Jesus Girls: True Tales of Growing Up Female & Evangelical

by Ruminate Magazine September 11, 2011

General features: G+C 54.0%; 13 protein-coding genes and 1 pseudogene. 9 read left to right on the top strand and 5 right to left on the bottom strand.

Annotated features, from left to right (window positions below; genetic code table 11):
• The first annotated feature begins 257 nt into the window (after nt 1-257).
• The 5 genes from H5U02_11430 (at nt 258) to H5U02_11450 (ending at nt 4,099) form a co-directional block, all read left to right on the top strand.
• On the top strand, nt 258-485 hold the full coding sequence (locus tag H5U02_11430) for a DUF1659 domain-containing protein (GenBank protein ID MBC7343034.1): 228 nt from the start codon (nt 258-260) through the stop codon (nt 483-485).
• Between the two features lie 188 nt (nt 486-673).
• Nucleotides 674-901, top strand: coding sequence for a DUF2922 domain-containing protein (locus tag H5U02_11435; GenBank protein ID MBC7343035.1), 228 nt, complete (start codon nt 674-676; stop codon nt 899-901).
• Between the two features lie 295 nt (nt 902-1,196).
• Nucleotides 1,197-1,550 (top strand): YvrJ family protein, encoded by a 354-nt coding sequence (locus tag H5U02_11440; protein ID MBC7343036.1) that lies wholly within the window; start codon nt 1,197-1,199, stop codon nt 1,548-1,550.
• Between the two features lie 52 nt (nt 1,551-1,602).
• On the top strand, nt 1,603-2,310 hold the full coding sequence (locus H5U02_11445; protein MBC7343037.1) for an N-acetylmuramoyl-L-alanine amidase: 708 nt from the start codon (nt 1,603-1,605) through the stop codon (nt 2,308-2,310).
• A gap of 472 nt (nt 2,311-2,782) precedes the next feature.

[J]esus Girls: True Tales of Growing Up Female and Evangelical is a colorful patchwork of “un-testimonies” sewn together by editor Hannah Faith Notess, but not for our comfort. These stories have been published to challenge the once-was-lost-but-now-am-found pattern within which so many evangelical Christians struggle to fit. Notess has compiled the diverse stories of thoughtful, articulate women who all communicate this vital point: a genuine encounter with spirituality is more often than not “an unruly story, a story that refuses to conform to a simple before-and-after pattern . . . , may not have a tidy resolution, and may not lead to an earth-shattering change in our beliefs.”  Beyond addressing the untidiness of faith journeys in general, these essays aim to explore the particularly messy expectations of evangelical females. As a fellow evangelical woman sharing the struggles of faith and femininity, I found these voices echoing many of my own emotions. These women share my reflections on the evangelical church, which have ranged from the droll to the desperate, the endeared to the enraged. The sheer scope of these stories left me amused, encouraged and troubled. Anne Dayton’s “Going Way Against the Flow” left me in stitches with her apt yet surprisingly charitable description of evangelical kitsch and “the bubble of Christian pop culture.” Dayton creatively expressed her misgivings about the trappings of Christianity, however, without throwing the baby out with the bathwater. Jessica Belt, on the other hand, finishes a wrestling match with culturally embedded truth by simply stating, “As for me, I no longer knew what to believe.”  The potency of this collection is in such unadorned  honesty and pain; I have no desire to say it ought to be or even can be otherwise. However, while reading these “un-testimonies,” I did feel as though I saw a before-and-after pattern emerging. Within each of these tales there seemed a sense that if faith was encountered, it was not because of, but in spite of the Church. That may very well be the disheartening truth for many evangelicals, let alone evangelical women. However, I found myself fighting for a middle ground and landing behind Andrea Palpant Dilley’s open-eyed faith in “Why Isn’t God Like Eric Clapton?”: “If [Flannery] O’Connor is right, then my doubt is not a form of rebellion but rather a strong, catalytic longing, a desire to broach the distance between a finite human being and an infinite God, and my faith is a form of homesickness, a burden of desire that effectively defeats me in the fight and says to me, There is more than what I see, more than what I know, more than what I am.” To realize that our Christian kitsch had it wrong, that our former fundamentalism missed the mark, and that our gender ideas unfairly boxed us in—these realizations need not make us jump ship. Rather, realizing grace is outside of our definitions might well make that grace increase. While trying to defy a lost-then-found expectation, I fear Jesus Girls inadvertently creates a new oversimplified pattern— evangelical-then-intelligent. Besides the various levels of tone, I also admit I found varying quality and consistency in Jesus Girls. Some essays center on feminist questions while others seem to omit the “growing up female” half of the title altogether. Some essays contained less-than-memorable narratives, while others sparkled with imagery and fervor. Despite many mixed messages, however, this book is a thoughtful and compelling contribution to Christian dialogue. Each essayist triumphs in vulnerability and courage as she communicates her doubts as well as her faith, chronicling grace in all of its pattern-breaking glory—even if that is grace yet to come. Jesus Girls: True Tales of Growing up Female and Evangelical, edited by Hannah Faith Notess (Wipf & Stock, 2009). by Michelle Hindman


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